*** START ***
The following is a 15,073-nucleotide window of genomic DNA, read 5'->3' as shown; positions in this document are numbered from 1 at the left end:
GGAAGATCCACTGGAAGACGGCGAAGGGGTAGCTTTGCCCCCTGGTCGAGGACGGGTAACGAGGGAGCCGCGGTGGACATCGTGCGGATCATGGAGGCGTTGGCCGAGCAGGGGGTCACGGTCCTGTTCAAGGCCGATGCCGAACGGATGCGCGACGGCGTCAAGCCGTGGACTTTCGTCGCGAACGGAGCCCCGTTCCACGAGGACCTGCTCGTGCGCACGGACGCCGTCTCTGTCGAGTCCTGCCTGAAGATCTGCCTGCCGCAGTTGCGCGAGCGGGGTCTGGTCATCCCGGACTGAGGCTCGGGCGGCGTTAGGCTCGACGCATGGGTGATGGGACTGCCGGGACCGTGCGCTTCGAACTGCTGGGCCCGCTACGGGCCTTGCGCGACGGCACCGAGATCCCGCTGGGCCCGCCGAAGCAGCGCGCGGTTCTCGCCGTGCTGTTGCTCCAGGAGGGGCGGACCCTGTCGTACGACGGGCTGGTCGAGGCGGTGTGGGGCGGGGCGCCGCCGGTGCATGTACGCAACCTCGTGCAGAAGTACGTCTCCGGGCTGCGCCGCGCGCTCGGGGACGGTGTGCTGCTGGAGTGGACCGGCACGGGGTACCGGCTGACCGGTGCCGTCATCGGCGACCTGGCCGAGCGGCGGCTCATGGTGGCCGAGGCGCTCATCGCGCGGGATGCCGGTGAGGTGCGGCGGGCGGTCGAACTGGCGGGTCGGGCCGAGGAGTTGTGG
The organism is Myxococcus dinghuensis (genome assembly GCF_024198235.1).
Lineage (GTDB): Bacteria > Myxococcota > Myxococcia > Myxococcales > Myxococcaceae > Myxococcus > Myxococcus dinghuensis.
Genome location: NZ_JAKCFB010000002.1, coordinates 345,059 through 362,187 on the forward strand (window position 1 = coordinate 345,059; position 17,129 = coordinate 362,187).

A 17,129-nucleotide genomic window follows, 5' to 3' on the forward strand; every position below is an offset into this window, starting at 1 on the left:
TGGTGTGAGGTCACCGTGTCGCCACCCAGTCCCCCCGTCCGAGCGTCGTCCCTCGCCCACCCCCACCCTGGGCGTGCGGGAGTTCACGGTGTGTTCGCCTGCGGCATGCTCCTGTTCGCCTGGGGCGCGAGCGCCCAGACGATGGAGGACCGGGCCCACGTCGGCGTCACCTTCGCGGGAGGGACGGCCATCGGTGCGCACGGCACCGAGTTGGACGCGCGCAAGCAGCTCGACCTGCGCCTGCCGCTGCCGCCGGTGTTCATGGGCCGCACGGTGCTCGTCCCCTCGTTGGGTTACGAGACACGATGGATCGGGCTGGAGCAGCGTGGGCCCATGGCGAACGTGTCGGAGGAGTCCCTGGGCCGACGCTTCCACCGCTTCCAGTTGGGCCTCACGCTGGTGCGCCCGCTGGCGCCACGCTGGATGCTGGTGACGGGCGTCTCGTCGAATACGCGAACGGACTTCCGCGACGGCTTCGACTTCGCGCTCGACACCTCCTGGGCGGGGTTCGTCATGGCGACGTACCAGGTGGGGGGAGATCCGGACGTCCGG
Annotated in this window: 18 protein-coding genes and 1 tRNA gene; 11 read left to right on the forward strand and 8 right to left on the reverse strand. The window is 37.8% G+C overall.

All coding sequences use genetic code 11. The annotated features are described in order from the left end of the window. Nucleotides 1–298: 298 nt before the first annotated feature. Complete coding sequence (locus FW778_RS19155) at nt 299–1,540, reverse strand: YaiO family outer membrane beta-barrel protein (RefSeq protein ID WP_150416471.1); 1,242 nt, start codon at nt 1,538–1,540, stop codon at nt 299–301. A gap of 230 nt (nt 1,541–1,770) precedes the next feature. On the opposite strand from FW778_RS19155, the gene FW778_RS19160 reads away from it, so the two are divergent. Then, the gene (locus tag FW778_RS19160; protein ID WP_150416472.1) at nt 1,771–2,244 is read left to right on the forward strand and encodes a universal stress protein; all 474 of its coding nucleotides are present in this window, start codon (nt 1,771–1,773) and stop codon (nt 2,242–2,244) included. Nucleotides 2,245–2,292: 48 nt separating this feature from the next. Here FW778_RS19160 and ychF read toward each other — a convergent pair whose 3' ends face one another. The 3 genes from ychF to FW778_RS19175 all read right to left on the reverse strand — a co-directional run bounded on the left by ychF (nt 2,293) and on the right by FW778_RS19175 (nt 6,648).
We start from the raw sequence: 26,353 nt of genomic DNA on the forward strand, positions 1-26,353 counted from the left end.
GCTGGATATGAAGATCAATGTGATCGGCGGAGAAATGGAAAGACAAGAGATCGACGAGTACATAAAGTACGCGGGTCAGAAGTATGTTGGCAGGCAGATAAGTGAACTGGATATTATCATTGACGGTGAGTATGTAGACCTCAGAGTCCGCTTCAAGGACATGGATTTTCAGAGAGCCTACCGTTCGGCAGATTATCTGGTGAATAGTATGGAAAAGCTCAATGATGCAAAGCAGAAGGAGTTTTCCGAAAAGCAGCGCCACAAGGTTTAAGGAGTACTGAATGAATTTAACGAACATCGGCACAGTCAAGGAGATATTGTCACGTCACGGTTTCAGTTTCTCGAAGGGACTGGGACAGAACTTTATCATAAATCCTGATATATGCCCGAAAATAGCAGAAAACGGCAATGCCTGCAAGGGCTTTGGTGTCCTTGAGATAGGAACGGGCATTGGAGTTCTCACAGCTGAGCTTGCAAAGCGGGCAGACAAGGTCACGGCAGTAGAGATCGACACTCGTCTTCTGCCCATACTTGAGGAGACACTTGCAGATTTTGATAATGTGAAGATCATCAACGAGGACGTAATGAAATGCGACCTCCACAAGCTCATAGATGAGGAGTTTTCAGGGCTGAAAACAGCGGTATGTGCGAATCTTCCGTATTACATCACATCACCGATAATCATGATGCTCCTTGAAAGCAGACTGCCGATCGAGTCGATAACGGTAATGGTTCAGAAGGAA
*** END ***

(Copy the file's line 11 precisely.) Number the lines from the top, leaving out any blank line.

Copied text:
GCTGGATATGAAGATCAATGTGATCGGCGGAGAAATGGAAAGACAAGAGATCGACGAGTACATAAAGTACGCGGGTCAGAAGTATGTTGGCAGGCAGATAAGTGAACTGGATATTATCATTGACGGTGAGTATGTAGACCTCAGAGTCCGCTTCAAGGACATGGATTTTCAGAGAGCCTACCGTTCGGCAGATTATCTGGTGAATAGTATGGAAAAGCTCAATGATGCAAAGCAGAAGGAGTTTTCCGAAAAGCAGCGCCACAAGGTTTAAGGAGTACTGAATGAATTTAACGAACATCGGCACAGTCAAGGAGATATTGTCACGTCACGGTTTCAGTTTCTCGAAGGGACTGGGACAGAACTTTATCATAAATCCTGATATATGCCCGAAAATAGCAGAAAACGGCAATGCCTGCAAGGGCTTTGGTGTCCTTGAGATAGGAACGGGCATTGGAGTTCTCACAGCTGAGCTTGCAAAGCGGGCAGACAAGGTCACGGCAGTAGAGATCGACACTCGTCTTCTGCCCATACTTGAGGAGACACTTGCAGATTTTGATAATGTGAAGATCATCAACGAGGACGTAATGAAATGCGACCTCCACAAGCTCATAGATGAGGAGTTTTCAGGGCTGAAAACAGCGGTATGTGCGAATCTTCCGTATTACATCACATCACCGATAATCATGATGCTCCTTGAAAGCAGACTGCCGATCGAGTCGATAACGGTAATGGTTCAGAAGGAA